Which device does Paisley have? Does she use additional equipment?

Paisley wears the Cochlear Nucleus 6 sound processor. She wears the Nucleus Aqua+ for swimming which is a silicone case that her processors slide into in order to make it waterproof. It comes with special coils that are made for swimming. It also has a fishing line type cable that I clip to her swimsuit in case it falls off while swimming.

How does Paisley’s coach handle her hearing loss? Is it an issue?

It is sometimes difficult for Paisley to hear when she’s in the water because it is loud in the pool are and because the Aqua+ and her swim cap muffle the sounds a bit. Paisley’s coach has been very patient and wonderful. She wears Cochlear’s Mini Mic 2+ when she isn’t in the water with the kids, and when she is in the water, she makes sure that Paisley is able to see her and understand what she says. Her coach even learned some sign to help give Paisley instructions during swim practice. Our audiologist set up a special program for Paisley that helps her hear a little better when in the pool as well.

Presley and Paisley

The whole crew. From left to right: Paisley (7), Pierson (2), Patton (3) and Presley (7).

How does Paisley keep her coils on her head while swimming?

Her coils stay on well since she wears a swim cap, but for race days, I usually braid them into her hair to help them stay on better. On practice days, I usually just tuck them under her hair and pull her hair into a pony tail.

What precautions do you take to protect her implants?

When Paisley swims, we always make sure that her implants are secure in the Aqua+ and that the retention cable is clipped to her swimsuit. After she is finished swimming, all pieces of the Aqua+ and her processors go into a drying box to make sure there is no moisture left.

Paisley uses a drying box like the Zephyr to ensure water doesn’t affect her processors

Have you ever damaged equipment during a swim event?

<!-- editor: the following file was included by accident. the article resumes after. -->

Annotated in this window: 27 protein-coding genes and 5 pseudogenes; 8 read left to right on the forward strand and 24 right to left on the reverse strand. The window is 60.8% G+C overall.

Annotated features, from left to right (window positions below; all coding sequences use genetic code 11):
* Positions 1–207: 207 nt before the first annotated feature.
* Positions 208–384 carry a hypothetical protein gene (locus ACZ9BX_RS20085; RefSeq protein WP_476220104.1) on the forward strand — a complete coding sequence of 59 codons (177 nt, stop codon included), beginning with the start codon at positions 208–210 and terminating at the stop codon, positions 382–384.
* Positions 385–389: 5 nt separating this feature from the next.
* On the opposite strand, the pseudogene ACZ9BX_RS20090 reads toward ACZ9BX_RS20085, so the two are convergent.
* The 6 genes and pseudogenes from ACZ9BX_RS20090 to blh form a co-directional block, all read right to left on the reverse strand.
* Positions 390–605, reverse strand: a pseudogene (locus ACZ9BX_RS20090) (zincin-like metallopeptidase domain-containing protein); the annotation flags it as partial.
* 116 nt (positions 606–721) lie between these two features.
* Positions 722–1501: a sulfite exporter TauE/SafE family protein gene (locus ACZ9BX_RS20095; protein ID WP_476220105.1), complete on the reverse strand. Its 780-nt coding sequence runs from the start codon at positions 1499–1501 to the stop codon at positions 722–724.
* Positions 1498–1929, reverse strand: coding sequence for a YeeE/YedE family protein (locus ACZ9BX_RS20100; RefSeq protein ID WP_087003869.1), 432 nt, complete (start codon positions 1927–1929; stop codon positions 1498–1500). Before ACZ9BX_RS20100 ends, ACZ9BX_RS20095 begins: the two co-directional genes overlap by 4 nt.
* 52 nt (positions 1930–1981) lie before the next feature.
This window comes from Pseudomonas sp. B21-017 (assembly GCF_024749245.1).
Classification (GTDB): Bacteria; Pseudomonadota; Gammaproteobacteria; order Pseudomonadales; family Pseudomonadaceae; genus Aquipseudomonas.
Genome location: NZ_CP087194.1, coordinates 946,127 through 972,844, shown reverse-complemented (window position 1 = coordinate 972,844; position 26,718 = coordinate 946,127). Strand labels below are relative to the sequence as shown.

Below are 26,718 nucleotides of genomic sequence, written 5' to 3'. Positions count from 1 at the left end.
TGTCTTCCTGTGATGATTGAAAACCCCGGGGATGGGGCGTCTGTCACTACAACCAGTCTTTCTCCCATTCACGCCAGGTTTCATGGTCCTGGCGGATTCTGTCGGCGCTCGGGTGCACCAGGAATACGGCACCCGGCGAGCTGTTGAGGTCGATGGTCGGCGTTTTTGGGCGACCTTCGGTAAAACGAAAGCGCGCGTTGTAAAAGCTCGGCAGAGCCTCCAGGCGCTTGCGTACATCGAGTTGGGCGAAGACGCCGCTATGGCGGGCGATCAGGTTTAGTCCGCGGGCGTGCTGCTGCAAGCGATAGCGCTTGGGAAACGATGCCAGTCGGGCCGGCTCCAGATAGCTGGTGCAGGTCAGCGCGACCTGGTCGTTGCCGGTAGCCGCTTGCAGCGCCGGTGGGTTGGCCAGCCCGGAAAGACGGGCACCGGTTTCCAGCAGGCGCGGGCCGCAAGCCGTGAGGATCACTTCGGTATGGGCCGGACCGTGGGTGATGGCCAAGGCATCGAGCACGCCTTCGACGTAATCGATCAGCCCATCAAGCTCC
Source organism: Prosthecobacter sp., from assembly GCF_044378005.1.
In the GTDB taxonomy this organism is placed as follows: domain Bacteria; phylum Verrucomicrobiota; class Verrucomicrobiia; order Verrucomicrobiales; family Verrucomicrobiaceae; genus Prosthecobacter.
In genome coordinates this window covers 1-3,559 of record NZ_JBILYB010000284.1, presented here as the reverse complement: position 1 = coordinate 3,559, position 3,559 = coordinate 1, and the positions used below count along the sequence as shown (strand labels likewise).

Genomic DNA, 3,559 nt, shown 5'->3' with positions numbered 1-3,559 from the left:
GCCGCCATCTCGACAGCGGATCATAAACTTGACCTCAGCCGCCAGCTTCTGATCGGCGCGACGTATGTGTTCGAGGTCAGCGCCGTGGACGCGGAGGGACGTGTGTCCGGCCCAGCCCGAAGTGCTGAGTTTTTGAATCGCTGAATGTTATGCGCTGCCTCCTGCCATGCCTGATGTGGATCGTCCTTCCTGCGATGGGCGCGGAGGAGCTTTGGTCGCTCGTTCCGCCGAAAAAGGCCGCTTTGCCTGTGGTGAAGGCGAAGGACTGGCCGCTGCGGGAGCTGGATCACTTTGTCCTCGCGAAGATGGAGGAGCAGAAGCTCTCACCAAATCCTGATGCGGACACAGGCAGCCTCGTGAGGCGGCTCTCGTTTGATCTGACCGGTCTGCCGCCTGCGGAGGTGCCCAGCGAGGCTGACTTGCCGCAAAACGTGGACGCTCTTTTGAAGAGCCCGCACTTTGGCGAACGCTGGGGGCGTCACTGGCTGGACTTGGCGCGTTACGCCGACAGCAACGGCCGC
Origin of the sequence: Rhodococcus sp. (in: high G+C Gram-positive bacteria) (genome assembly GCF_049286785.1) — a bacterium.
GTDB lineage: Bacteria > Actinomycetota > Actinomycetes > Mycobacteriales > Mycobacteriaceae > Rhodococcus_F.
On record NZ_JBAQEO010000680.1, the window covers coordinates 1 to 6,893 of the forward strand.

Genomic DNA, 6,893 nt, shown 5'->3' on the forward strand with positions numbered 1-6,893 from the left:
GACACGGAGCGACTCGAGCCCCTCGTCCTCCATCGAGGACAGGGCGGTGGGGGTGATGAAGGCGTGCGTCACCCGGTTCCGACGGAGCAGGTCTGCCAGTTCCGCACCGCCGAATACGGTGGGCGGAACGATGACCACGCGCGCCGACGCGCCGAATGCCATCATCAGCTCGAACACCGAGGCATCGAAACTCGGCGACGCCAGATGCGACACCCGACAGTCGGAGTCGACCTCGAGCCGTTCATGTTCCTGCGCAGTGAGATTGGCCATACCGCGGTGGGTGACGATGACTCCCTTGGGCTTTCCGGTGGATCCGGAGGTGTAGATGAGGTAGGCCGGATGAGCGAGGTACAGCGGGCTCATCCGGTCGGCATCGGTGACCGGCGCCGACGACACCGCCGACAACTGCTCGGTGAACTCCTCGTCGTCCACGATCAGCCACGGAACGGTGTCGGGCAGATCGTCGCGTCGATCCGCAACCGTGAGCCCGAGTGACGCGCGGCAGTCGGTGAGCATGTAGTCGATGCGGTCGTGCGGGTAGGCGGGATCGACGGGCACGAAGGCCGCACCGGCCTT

The only issue we have had so far is that once Paisley didn’t get her Aqua+ case closed all the way and water got inside with the processor. Her coach helped her get the water out and seal it better so that it didn’t happen again. The devices never stopped working, however. When we got home, I put the wet processor in the drying box to get rid of any excess moisture. After this incident, I help Paisley make sure her Aqua+ cases are closed properly before she heads into practice.

Has swimming helped Paisley with her language?

Swimming helped Paisley develop better social skills. She is learning specialized language she never would have been exposed to had it not been for swimming. She is learning to follow directions well, and has made great friends. Paisley is learning what it means to compete and accept that you don’t always win. Knowing she has to practice hard to improve her skills is a valuable lesson. While Paisley always gets nervous before a race, I am thrilled with how much she enjoys it.

If you could tell a new parent to a child born with hearing loss one thing about their kid’s future, what would it be?

You will learn things about yourself and your child on this journey that will amaze you every day. I think it’s important to connect with other parents so that you can share your grief and your victories. It’s a unique journey and it helps to surround yourself with others who understand what you are going through.

Go Paisley Go!!! Thank you Summer and Paisley for sharing your story!

P.s. You can read more about Paisely and her incredible family on Cochlear Americas website here.